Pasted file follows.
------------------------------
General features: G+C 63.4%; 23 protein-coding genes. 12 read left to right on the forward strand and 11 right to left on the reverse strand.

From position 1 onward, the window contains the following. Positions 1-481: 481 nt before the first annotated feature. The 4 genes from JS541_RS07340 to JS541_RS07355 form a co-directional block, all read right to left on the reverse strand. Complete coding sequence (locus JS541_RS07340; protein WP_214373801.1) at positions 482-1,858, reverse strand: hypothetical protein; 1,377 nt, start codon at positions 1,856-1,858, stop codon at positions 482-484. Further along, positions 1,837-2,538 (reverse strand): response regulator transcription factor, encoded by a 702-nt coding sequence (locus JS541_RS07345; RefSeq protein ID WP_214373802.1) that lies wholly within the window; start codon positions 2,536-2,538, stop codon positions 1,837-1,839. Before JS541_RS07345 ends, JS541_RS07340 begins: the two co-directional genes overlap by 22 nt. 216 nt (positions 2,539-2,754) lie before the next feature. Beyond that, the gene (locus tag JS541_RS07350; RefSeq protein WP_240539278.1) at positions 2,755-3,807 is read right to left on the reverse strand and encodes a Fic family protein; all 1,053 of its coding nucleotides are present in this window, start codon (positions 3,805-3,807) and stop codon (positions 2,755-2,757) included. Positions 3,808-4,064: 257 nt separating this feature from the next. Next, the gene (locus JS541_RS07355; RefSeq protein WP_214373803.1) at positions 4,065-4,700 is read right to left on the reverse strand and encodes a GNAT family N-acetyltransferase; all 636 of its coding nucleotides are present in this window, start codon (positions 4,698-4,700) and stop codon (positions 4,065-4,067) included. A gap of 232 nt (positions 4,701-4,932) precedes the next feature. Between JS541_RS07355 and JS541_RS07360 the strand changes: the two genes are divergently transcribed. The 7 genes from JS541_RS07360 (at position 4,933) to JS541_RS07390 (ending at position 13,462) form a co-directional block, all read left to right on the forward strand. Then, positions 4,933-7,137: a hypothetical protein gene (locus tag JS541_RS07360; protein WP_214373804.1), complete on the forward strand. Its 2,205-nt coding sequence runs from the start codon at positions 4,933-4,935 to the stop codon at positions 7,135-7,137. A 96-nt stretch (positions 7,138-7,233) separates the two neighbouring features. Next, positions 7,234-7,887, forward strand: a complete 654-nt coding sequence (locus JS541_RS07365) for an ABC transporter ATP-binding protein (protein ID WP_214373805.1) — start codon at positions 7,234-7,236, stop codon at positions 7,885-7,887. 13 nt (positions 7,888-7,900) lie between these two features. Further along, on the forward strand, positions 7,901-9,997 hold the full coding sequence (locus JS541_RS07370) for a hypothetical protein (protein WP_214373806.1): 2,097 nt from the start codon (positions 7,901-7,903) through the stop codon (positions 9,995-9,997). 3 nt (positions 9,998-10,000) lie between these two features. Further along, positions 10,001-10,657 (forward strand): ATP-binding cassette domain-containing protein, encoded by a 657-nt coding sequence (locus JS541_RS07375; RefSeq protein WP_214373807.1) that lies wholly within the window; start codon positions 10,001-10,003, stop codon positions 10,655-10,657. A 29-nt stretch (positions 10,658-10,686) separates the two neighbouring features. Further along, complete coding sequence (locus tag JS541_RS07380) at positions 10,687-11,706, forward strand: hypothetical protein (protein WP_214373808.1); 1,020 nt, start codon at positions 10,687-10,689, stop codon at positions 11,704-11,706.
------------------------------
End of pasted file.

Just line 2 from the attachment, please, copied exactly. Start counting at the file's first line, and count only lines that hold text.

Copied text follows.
From position 1 onward, the window contains the following. Positions 1-481: 481 nt before the first annotated feature. The 4 genes from JS541_RS07340 to JS541_RS07355 form a co-directional block, all read right to left on the reverse strand. Complete coding sequence (locus JS541_RS07340; protein WP_214373801.1) at positions 482-1,858, reverse strand: hypothetical protein; 1,377 nt, start codon at positions 1,856-1,858, stop codon at positions 482-484. Further along, positions 1,837-2,538 (reverse strand): response regulator transcription factor, encoded by a 702-nt coding sequence (locus JS541_RS07345; RefSeq protein ID WP_214373802.1) that lies wholly within the window; start codon positions 2,536-2,538, stop codon positions 1,837-1,839. Before JS541_RS07345 ends, JS541_RS07340 begins: the two co-directional genes overlap by 22 nt. 216 nt (positions 2,539-2,754) lie before the next feature. Beyond that, the gene (locus tag JS541_RS07350; RefSeq protein WP_240539278.1) at positions 2,755-3,807 is read right to left on the reverse strand and encodes a Fic family protein; all 1,053 of its coding nucleotides are present in this window, start codon (positions 3,805-3,807) and stop codon (positions 2,755-2,757) included. Positions 3,808-4,064: 257 nt separating this feature from the next. Next, the gene (locus JS541_RS07355; RefSeq protein WP_214373803.1) at positions 4,065-4,700 is read right to left on the reverse strand and encodes a GNAT family N-acetyltransferase; all 636 of its coding nucleotides are present in this window, start codon (positions 4,698-4,700) and stop codon (positions 4,065-4,067) included. A gap of 232 nt (positions 4,701-4,932) precedes the next feature. Between JS541_RS07355 and JS541_RS07360 the strand changes: the two genes are divergently transcribed. The 7 genes from JS541_RS07360 (at position 4,933) to JS541_RS07390 (ending at position 13,462) form a co-directional block, all read left to right on the forward strand. Then, positions 4,933-7,137: a hypothetical protein gene (locus tag JS541_RS07360; protein WP_214373804.1), complete on the forward strand. Its 2,205-nt coding sequence runs from the start codon at positions 4,933-4,935 to the stop codon at positions 7,135-7,137. A 96-nt stretch (positions 7,138-7,233) separates the two neighbouring features. Next, positions 7,234-7,887, forward strand: a complete 654-nt coding sequence (locus JS541_RS07365) for an ABC transporter ATP-binding protein (protein ID WP_214373805.1) — start codon at positions 7,234-7,236, stop codon at positions 7,885-7,887. 13 nt (positions 7,888-7,900) lie between these two features. Further along, on the forward strand, positions 7,901-9,997 hold the full coding sequence (locus JS541_RS07370) for a hypothetical protein (protein WP_214373806.1): 2,097 nt from the start codon (positions 7,901-7,903) through the stop codon (positions 9,995-9,997). 3 nt (positions 9,998-10,000) lie between these two features. Further along, positions 10,001-10,657 (forward strand): ATP-binding cassette domain-containing protein, encoded by a 657-nt coding sequence (locus JS541_RS07375; RefSeq protein WP_214373807.1) that lies wholly within the window; start codon positions 10,001-10,003, stop codon positions 10,655-10,657. A 29-nt stretch (positions 10,658-10,686) separates the two neighbouring features. Further along, complete coding sequence (locus tag JS541_RS07380) at positions 10,687-11,706, forward strand: hypothetical protein (protein WP_214373808.1); 1,020 nt, start codon at positions 10,687-10,689, stop codon at positions 11,704-11,706.